Suspension - Dangers to consider when altering ride height 

I have been fielding a lot of questions re raising and lowering Minis, mainly from our foreign brethren. The increase in exported Minis to farther shores has revitalized interest in our precious Mini, indeed some new owners have rarely seen one of them and are delighted by it's 'cutesy' character, unbelievable road-holding and the discovery of the plethora of (relatively) cheap, readily available spares and accessories. One of the first 'tuning tweaks' applied is dumping the car in the weeds. 
The Internet has also played its part in increasing interest in the Mini. It also provides near-direct links from the beginner ('newbie') or first time owner with those who have extensive knowledge and experience in dealing with our favourite little car. The down side to this is that the associated chat or message boards where information is sought is also frequented by those of the 'a little knowledge is dangerous' brigade. Now I'm not belittling their attempts and desire to help others, it's just that some of the answers are far from correct, and support information dangerously lacking. And this whole business of raising and lowering the Mini is just one such abused subject. 
The crux of the problem is the suggestion that fitting Hi-Los (or some such) will afford you the convenience of winching the ride height up when carrying a larger than normal load (say four full sized humans) then dumping it to the floor for track days to 'maximise handling'. This simply isn't so for two very important reasons - and many smaller but still significant ones. Just to get those grey cells activated, I'm only going to cover those two important items. 
One. Raising and lowering the ride height can dramatically alter front suspension geometry - including tracking. When setting up a car's suspension geometry, the very first parameter you set is the ride height simply because as the car moves up and down, the suspension moves through different sections of the arcs they describe. Each suspension component describes a different arc on a different radius - the interaction of all dictates what attitude the wheels develop. So raising/lowering the car will change camber, caster and track on the front. Consequently this winching up and dumping should most definitely not be done without checking/re-setting all the front-end geometry. If you want to do this road/track day malarkey, set the geometry at 'road' use height, then lower the car to your 'track day' height and check what's happened to the front-end geometry. In particular the tracking. If changes need to be made, either set the car up before you go, or take some equipment with you to do it at the track. There are some very cheap and simple to use tools on the market to facilitate this. The good news is raising and lowering the rear doesn't change the geometry at all.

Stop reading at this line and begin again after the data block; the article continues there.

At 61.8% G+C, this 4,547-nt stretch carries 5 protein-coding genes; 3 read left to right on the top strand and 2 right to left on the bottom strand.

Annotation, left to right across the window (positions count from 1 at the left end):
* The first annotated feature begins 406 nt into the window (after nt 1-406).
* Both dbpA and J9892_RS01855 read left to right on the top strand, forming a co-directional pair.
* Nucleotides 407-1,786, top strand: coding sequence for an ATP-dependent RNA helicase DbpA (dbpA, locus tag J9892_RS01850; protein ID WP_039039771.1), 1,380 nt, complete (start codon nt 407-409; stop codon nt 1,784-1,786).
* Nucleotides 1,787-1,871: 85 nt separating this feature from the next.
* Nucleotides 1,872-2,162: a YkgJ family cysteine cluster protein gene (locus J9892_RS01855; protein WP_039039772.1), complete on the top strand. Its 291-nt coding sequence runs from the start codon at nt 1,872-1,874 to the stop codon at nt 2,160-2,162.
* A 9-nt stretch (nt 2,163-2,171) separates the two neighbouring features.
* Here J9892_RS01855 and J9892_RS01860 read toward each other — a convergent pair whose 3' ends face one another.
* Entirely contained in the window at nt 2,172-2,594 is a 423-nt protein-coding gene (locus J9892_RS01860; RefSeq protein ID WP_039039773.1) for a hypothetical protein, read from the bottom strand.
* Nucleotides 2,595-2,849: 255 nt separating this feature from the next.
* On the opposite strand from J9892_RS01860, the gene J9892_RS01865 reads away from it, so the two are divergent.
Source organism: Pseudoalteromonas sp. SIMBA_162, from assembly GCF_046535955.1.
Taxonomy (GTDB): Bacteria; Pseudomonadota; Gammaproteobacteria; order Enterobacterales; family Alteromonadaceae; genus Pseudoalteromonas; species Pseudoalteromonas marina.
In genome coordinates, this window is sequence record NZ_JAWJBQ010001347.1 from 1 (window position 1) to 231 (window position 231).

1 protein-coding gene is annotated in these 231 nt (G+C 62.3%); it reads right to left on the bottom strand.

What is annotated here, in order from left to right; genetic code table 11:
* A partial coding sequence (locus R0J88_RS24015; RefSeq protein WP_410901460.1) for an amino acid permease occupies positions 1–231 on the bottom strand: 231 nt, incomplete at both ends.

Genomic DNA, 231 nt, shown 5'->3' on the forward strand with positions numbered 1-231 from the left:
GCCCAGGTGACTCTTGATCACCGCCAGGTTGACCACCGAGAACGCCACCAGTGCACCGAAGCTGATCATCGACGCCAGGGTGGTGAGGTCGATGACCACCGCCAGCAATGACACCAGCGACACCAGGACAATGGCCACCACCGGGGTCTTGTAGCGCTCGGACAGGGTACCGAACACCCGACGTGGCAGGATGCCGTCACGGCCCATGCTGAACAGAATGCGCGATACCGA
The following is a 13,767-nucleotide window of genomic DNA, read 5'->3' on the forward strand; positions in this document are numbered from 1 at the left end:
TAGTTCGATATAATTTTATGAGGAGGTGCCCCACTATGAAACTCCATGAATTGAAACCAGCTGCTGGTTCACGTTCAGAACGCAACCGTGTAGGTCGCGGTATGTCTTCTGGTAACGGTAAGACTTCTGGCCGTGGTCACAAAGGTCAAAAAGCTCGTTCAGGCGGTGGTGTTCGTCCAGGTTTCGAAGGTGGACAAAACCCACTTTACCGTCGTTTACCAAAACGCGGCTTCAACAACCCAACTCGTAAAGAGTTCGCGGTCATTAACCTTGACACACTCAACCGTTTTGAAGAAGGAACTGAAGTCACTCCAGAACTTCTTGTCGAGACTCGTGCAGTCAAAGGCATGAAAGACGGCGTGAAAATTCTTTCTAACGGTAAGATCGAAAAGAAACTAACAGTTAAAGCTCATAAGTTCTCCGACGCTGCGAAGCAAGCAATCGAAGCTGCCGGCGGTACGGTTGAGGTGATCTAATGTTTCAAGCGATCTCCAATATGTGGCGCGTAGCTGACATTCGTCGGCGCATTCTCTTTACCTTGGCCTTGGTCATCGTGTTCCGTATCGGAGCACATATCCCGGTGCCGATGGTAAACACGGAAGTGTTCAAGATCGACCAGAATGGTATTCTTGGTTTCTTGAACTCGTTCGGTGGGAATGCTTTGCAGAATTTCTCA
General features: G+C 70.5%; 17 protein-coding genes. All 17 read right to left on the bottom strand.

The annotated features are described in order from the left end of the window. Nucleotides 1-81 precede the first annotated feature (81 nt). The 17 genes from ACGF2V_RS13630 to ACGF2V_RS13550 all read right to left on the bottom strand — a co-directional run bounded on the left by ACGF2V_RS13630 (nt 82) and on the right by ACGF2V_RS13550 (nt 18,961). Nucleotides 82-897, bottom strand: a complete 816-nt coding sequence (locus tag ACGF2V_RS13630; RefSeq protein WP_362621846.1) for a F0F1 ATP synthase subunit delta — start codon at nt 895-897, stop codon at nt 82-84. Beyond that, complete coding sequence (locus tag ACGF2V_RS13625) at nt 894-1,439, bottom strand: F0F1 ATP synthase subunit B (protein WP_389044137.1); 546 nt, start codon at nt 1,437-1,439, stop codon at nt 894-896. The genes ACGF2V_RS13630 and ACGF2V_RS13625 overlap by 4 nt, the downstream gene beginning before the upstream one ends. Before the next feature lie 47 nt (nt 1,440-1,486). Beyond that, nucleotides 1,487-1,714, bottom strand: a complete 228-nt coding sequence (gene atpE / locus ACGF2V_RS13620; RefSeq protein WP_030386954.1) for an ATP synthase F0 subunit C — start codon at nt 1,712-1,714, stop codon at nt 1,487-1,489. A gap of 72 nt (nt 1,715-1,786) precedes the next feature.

Two. Dampers. Not all dampers are capable of dealing with radical changes in ride height. Many are aware of the various dampers available for lowered ride height cars, although there seems to be a general vagueness (even from the damper manufacturers) about when the lowered damper is needed since referring to a difference from 'standard' ride height generally means very little. And the fact the 'short' dampers are 3/4-inch shorter doesn't help either. What you need to know is will the damper work OK on your car. Since the main details of whether they will or not is the distance between the top and bottom damper mounting points, how far apart/close together they get in operation and the open/closed distance between the mounting points on the damper, some critical measuring is needed. So why don't the manufacturers give you the specific information you need? Suffice to say - unless you take the necessary steps of measuring the differences you may well end up scrapping them. Perhaps it's time I dug out my data on this and submitted it for your delectation. 
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